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Fraud is now the most common criminal offence in the UK. In 2016/17, 3.4 million incidents of fraud were reported. According to the National Crime Agency it costs the UK around £190 billion every year. From identity fraud to false insurance claims, to fraudulent claims under the furlough scheme, it feels as though the UK is experiencing a deluge of different types of fraud. The Fraud Act 2006 is purposefully drafted widely to enable a large variety of different types of crime to fall within its auspices. If you have been charged with fraud by failing to disclose information, you may be wondering how this offence is made out and how it differs from fraud by false representation. This article explores, in detail, the offence of fraud by failing to disclose information.
Fraud by failing to disclose information is set out at Section 3 Fraud Act 2006. The elements of the offence are:
This offence is often used in relation to fraud against insurance companies. You have a legal duty to provide your insurer with certain types of information. Failure to provide this information can lead to a charge of fraud being brought. Here are some examples of this offence:
The most important thing to remember is that in order to amount to fraud, an act must be dishonest. This means that well intentioned mistakes are unlikely to get you on the wrong side of the law of fraud. The UK Supreme Court created a test that the court must follow in order to decide if the defendant acted dishonestly. This is as follows:
This test first considers the defendant’s subjective mindset at the time of the offence. It then looks at whether an ordinary person would consider that the defendant acted dishonestly.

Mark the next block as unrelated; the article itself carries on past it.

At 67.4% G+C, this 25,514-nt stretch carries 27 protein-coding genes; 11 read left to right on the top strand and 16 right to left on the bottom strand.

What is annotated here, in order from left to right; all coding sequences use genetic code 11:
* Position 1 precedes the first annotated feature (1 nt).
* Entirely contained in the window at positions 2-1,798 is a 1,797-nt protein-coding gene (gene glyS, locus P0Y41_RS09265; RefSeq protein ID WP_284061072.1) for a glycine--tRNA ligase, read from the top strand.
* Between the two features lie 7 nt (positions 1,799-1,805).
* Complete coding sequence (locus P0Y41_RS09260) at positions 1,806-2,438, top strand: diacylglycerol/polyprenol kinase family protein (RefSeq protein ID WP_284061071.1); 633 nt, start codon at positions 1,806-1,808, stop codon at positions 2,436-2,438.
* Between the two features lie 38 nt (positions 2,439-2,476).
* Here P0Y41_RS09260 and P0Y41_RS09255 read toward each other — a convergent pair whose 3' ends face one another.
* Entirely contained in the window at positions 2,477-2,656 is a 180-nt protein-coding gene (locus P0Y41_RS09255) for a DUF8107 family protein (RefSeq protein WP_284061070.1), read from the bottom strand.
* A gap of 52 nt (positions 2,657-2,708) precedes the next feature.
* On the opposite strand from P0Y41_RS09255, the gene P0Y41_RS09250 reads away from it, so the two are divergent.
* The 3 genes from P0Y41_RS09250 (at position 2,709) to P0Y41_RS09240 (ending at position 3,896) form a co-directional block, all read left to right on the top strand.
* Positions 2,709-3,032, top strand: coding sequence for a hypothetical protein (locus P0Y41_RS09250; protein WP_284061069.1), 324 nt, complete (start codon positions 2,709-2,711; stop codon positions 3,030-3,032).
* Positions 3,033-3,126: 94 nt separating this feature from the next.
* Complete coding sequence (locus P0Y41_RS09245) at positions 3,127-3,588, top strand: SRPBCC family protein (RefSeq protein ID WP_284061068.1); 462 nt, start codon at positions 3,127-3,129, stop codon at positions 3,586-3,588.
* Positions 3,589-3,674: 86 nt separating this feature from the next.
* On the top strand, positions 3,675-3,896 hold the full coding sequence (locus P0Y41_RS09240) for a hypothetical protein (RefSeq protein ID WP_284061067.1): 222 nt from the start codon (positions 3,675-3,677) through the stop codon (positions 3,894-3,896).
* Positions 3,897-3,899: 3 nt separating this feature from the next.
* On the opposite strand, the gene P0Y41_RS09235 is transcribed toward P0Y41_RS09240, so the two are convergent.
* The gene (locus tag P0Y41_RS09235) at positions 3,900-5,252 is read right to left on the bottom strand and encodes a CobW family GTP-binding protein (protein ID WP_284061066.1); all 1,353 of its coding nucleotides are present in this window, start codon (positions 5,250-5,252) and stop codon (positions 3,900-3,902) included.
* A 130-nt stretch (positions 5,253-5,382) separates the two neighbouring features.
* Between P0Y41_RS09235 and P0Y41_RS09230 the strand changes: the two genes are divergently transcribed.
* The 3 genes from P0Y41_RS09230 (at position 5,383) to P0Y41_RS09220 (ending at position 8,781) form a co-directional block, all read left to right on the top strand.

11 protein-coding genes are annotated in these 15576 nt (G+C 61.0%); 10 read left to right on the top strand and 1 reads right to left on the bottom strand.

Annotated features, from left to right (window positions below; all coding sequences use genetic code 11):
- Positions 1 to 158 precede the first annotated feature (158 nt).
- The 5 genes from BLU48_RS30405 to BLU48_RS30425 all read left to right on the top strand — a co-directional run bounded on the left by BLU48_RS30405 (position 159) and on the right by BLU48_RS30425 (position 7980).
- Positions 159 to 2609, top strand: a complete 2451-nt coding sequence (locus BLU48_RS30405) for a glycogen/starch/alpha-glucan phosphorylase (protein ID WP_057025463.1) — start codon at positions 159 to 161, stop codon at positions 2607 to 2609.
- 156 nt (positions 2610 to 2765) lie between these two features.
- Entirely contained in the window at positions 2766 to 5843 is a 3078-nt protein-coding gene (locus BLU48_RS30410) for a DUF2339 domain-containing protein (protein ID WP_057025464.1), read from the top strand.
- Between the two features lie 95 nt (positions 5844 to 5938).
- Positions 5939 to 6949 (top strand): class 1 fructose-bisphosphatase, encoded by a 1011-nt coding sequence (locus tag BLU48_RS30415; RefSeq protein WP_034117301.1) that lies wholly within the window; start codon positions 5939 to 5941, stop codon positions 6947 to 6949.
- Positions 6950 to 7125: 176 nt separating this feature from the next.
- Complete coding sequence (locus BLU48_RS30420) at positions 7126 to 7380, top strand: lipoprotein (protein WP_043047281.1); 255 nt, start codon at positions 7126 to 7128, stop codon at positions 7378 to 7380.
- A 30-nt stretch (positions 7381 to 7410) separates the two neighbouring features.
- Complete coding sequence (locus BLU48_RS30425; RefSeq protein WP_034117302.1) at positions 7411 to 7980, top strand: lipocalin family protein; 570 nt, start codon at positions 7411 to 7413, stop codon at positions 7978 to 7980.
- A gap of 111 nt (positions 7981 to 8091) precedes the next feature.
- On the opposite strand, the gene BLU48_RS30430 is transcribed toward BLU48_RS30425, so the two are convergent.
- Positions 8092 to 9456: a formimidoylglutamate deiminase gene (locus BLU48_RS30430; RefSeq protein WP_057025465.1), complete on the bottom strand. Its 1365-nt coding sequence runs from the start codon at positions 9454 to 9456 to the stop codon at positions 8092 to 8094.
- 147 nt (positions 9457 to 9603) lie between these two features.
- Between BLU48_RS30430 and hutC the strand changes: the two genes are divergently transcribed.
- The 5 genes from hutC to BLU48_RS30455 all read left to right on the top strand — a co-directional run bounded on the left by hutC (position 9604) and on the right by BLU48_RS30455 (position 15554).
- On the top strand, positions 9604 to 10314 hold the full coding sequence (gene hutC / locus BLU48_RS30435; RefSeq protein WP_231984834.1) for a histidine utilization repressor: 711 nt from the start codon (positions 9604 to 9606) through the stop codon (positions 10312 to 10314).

Fraud can be committed by companies, corporate entities, and other organisations, as well as individuals. A company can be convicted of fraud where it is found that a ‘directing will and mind‘ of the company committed the fraud. In those circumstances, the court will look at whether individuals in powerful positions within the company acted dishonestly.
In order to convict you of fraud, the prosecution must prove beyond reasonable doubt that you committed fraud by failing to disclose information. The prosecution will need to show that it was you, and not someone else, who performed the criminal act. They will also need to establish that you acted dishonestly. The role of the defence team is to cast doubt on the prosecution’s case. For example, your defence could be that it was a genuine mistake, and you did not knowingly try to deceive the ‘victim’ of the fraud.
These days, insurers have a wealth of evidence that can support the prosecution’s case. All calls to insurance companies are recorded. All of your email and online communications will also be retained by the insurer. In addition, the police may seize your electronic devices such as your phone and laptop and rely upon the evidence contained on them.